For students seeking their MBA, the search for their future job is like a complicated courtship dance. The job hopefuls need more than a résumé-hosting site. They need a matchmaker.
RelishMBA is their corporate Match.com.
When RelishMBA co-founder Sarah Rumbaugh enrolled in the University of Virginia’s Darden School of Business, she knew she wanted to start her own business, but she wasn’t sure exactly what it would be.
“I didn’t know that I would be so intrigued by the MBA recruitment space. The first thing I learned is that you are immediately immersed in the recruiting process,” she said. “It starts before you even arrive on campus and takes up as much time as your academics.”
The process can be overwhelming for students, and for companies it’s often expensive and time-consuming. Determined to find a smoother path, Rumbaugh began interviewing students and employers to find out what was missing from the experience.
She discovered that unlike other job markets, where the burden of persuasion falls mostly on the applicants, the companies and the recruits in the MBA market spend about equal time trying to woo each other.
“I felt like the whole process was pretty inefficient,” Rumbaugh said. “It took up a lot of time for the students, and employers spend so much money without the online tools to track and improve their recruiting decisions.”
In 2014, she joined forces with fellow Darden student Zach Mayo to found a new online platform that would streamline both sides of the MBA search. They imagined a site that, unlike other online recruiting tools, would be tailored to the demands of the MBA process.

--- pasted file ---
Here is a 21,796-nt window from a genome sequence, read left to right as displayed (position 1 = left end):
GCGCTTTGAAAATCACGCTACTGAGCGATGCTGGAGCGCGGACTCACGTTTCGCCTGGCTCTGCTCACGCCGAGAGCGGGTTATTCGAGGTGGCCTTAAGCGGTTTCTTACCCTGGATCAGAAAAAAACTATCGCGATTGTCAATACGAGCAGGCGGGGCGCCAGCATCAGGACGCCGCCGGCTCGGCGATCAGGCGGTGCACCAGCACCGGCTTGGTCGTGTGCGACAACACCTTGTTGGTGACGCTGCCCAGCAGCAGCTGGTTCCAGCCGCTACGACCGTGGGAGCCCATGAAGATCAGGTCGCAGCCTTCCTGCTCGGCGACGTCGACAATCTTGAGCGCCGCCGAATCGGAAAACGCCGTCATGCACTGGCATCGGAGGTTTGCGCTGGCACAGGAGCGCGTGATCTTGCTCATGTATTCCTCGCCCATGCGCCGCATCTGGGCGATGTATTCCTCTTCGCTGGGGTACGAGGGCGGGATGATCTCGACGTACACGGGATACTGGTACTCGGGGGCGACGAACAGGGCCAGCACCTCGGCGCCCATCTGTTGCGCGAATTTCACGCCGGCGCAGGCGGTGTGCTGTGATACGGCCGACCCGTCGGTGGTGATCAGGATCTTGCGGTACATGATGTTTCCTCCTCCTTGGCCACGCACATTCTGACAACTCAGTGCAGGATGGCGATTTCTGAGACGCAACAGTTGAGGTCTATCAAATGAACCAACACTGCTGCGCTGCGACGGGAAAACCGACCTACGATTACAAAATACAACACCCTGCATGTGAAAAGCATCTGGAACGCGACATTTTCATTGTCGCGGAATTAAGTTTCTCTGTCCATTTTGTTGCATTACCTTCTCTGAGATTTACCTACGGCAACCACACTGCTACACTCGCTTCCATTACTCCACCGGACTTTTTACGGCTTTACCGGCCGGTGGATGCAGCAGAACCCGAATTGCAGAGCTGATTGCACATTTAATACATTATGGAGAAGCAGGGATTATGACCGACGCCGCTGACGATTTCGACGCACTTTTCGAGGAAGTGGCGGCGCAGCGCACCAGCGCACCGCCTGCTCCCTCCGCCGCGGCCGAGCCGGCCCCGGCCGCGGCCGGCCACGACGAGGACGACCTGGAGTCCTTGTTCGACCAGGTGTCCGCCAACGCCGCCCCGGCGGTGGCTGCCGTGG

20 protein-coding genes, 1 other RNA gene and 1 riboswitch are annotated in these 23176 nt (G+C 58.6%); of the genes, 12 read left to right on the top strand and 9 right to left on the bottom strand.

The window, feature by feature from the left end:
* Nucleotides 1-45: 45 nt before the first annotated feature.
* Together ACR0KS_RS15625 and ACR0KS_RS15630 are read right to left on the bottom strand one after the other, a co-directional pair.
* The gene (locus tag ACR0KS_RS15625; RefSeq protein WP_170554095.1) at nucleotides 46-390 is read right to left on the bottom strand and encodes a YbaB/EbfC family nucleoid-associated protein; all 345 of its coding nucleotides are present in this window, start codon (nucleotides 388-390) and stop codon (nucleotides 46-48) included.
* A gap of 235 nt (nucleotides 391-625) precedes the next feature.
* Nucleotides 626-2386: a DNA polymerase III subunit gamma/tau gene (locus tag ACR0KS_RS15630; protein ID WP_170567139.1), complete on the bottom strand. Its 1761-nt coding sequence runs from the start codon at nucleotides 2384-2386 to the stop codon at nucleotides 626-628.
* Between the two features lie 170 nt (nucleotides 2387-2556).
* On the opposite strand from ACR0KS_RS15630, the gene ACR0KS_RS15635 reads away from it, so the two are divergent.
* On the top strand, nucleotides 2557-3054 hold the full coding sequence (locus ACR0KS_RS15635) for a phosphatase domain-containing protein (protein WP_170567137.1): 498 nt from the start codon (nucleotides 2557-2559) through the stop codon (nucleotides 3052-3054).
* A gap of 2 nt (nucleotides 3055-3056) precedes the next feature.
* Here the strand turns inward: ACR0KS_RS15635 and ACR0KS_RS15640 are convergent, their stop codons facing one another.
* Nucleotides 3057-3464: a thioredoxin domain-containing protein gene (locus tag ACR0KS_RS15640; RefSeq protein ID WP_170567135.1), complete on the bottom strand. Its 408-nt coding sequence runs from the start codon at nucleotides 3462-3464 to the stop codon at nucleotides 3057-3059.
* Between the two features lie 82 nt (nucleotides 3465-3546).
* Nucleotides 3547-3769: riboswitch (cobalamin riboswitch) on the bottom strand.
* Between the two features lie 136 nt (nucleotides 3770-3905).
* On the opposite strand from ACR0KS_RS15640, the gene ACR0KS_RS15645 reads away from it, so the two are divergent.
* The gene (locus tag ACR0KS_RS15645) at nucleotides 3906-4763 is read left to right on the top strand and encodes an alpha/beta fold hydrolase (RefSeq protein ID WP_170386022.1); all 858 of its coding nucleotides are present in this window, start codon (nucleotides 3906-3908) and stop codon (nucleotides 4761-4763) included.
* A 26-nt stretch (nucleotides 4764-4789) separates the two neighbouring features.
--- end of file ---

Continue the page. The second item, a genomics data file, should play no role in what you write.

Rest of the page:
“The basic nature of MBA recruiting is really about building relationships and finding a cultural fit between students and companies,” Mayo said. “As a student, over the course of six months, you’re expected to juggle all of those relationships and keep yourself informed about what’s going on with the company – all for several different companies in several different industries.”
With that in mind, Rumbaugh and Mayo joined U.Va.’s i.Lab Incubator for entrepreneurs and started RelishMBA. It began as a pilot program that focused on relationship management. The early program was available only to Darden students and helped to connect them with a select group of 30 employers. Students set up their own profile page and had access to digitized brand information for each company. Later on, Mayo and Rumbaugh added the ability for students to track each interaction they had with companies.
Within their first year of operation, they brought in more than 340 MBA students – the majority of Darden’s enrollment – and signed up Fortune 500 pilot companies like Google, Goldman Sachs, General Mills and General Motors.
Prior to RelishMBA, large companies would have to fly up to 10 representatives to top business schools in order to engage students and give in-person briefings. It’s a pricey endeavor that doesn’t necessarily create a worthwhile return.
Students may have the chance to hear more than 200 briefings from visiting companies, but their academic schedule rarely allows them to go to many of them.